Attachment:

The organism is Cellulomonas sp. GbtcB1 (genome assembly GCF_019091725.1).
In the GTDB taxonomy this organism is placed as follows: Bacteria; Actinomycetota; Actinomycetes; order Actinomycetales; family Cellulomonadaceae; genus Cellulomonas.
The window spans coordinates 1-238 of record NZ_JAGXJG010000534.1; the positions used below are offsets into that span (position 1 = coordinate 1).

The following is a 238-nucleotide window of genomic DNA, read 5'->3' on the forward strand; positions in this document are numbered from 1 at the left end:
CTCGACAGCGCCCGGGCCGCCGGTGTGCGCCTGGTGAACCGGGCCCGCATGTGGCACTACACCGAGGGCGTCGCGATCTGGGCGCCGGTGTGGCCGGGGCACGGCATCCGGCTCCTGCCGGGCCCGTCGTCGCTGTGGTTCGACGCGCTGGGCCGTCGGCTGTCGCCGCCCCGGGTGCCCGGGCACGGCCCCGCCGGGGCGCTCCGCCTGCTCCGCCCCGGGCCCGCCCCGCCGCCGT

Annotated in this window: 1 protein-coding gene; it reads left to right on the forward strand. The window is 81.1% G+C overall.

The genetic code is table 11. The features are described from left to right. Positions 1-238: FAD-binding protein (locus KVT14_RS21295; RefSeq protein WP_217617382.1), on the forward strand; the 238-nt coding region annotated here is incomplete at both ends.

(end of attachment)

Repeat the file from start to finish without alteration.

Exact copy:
The organism is Cellulomonas sp. GbtcB1 (genome assembly GCF_019091725.1).
In the GTDB taxonomy this organism is placed as follows: Bacteria; Actinomycetota; Actinomycetes; order Actinomycetales; family Cellulomonadaceae; genus Cellulomonas.
The window spans coordinates 1-238 of record NZ_JAGXJG010000534.1; the positions used below are offsets into that span (position 1 = coordinate 1).

The following is a 238-nucleotide window of genomic DNA, read 5'->3' on the forward strand; positions in this document are numbered from 1 at the left end:
CTCGACAGCGCCCGGGCCGCCGGTGTGCGCCTGGTGAACCGGGCCCGCATGTGGCACTACACCGAGGGCGTCGCGATCTGGGCGCCGGTGTGGCCGGGGCACGGCATCCGGCTCCTGCCGGGCCCGTCGTCGCTGTGGTTCGACGCGCTGGGCCGTCGGCTGTCGCCGCCCCGGGTGCCCGGGCACGGCCCCGCCGGGGCGCTCCGCCTGCTCCGCCCCGGGCCCGCCCCGCCGCCGT

Annotated in this window: 1 protein-coding gene; it reads left to right on the forward strand. The window is 81.1% G+C overall.

The genetic code is table 11. The features are described from left to right. Positions 1-238: FAD-binding protein (locus KVT14_RS21295; RefSeq protein WP_217617382.1), on the forward strand; the 238-nt coding region annotated here is incomplete at both ends.